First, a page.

The Wentzville R-IV School District covers Wentzville, Lake St. Louis, Foristell, Dardenne Prairie and parts of O'Fallon. There are three public high schools in the Wentzville District, Wentzville Holt High School, Wentzville Timberland High School, and Liberty High School. Liberty High School is in neighboring Lake St. Louis.

Catholic schools in Wentzville include St. Patrick School which hosts preschool through eighth grade. Immanuel Lutheran School is a private Christian school off Highway N. Immanuel offers classes for children from preschool through 8th Grade. It is a Lutheran Exemplary status school.

Lindenwood University has a satellite campus located in the building that was formerly home to the Southern Air Restaurant, which after many years as a popular stop for travelers between St. Louis and Columbia, Missouri was last owned by Chuck Berry.

Midwest University, a primarily Korean-American, Christian institution offers undergraduate and graduate degrees in Wentzville.

Urshan College and Urshan Graduate School of Theology, educational institutions owned and operated by the United Pentecostal Church International, offer undergraduate and graduate degrees in Wentzville.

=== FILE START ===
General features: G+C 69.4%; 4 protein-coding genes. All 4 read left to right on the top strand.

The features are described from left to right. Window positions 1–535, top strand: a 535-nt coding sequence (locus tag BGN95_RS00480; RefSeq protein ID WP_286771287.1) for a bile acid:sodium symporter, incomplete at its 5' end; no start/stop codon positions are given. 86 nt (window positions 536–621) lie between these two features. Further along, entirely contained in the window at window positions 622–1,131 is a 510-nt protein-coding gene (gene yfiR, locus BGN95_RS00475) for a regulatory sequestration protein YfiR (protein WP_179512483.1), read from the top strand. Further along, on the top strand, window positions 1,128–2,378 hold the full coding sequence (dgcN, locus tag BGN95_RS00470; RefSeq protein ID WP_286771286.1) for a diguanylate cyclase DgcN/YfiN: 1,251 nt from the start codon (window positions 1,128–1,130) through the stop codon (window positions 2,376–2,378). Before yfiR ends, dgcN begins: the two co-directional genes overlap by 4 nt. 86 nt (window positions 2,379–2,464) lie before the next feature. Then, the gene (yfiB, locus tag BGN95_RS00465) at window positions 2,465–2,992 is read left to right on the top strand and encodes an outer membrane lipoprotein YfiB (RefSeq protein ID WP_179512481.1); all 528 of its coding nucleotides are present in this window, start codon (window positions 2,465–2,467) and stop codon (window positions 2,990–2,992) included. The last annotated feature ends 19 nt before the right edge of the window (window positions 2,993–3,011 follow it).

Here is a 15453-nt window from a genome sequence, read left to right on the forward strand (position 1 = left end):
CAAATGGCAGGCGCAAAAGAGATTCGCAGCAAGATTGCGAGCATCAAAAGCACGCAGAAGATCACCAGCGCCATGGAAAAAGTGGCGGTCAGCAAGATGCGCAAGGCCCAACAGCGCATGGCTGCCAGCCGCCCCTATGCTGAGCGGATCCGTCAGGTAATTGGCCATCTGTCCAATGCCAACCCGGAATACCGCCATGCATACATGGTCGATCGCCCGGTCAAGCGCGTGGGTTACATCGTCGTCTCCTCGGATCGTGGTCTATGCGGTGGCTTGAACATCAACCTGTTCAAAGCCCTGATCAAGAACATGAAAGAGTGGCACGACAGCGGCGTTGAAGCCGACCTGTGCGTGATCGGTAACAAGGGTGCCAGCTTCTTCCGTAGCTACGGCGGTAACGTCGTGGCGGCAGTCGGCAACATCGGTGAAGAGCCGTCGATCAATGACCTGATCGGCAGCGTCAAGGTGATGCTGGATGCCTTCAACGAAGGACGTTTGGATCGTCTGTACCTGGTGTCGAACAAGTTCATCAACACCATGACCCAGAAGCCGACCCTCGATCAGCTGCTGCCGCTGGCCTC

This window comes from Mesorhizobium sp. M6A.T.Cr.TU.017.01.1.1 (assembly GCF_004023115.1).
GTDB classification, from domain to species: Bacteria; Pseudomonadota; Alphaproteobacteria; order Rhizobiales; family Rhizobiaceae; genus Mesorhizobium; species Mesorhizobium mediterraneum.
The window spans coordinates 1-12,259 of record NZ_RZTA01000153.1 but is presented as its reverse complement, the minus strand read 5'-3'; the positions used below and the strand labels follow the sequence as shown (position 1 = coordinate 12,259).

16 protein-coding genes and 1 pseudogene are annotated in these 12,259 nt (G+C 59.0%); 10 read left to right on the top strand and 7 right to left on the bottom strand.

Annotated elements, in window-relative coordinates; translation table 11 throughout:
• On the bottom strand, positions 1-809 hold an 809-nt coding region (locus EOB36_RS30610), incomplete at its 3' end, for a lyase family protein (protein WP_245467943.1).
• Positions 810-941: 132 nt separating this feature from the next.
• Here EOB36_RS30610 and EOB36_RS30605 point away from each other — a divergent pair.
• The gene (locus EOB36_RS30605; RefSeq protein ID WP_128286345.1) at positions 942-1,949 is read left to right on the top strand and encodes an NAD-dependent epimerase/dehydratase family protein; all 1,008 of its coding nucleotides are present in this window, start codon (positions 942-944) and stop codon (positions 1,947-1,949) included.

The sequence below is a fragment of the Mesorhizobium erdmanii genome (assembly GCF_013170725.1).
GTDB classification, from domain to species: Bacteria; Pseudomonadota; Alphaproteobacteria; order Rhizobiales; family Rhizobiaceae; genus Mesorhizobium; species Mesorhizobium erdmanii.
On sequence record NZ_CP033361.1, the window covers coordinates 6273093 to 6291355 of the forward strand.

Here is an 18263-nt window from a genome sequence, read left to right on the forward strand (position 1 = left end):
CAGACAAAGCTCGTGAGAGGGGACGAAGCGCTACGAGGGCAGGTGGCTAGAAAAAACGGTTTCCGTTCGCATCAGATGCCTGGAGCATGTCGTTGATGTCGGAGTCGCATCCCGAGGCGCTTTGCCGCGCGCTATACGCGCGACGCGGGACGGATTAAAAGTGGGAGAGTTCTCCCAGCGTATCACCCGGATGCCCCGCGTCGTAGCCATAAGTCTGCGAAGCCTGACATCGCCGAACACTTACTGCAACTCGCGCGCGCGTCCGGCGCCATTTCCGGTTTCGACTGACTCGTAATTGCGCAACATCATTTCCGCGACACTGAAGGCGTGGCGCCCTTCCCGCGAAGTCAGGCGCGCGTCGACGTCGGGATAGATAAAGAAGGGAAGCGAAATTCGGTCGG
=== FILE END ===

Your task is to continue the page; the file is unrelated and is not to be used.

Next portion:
Wentzville has a public library, a branch of the St. Charles City-County Library.

Notable people

Chuck Berry 1957
Chuck Berry owned Wentzville property since 1957 and died there in 2017.
  • Dan Alexander – former American football fullback and linebacker
  • Ellene Alice Bailey – 19th-century American designer and inventor
  • Montee Ball – former American football running back for the Denver Broncos
  • Chuck Berry – pioneering rock and roll singer and guitarist; member of the initial class inducted into the Rock and Roll Hall of Fame
  • Ross Detwiler – Major League Baseball pitcher (Nationals, Braves, Rangers, and Indians)
  • Ron Hunt – former Major League Baseball player
  • Tim Melville – Major League Baseball pitcher (Reds, Twins, Padres, and Rockies)
  • Nathan Orf – baseball player for the Milwaukee Brewers
  • Emil John Raddatz – Prussian immigrant who became a miner, politician, and businessman
  • Justin Skaggs – former American football player
  • Bryan Spencer – former member of the Missouri House of Representatives
  • Kyle Weatherman – NASCAR driver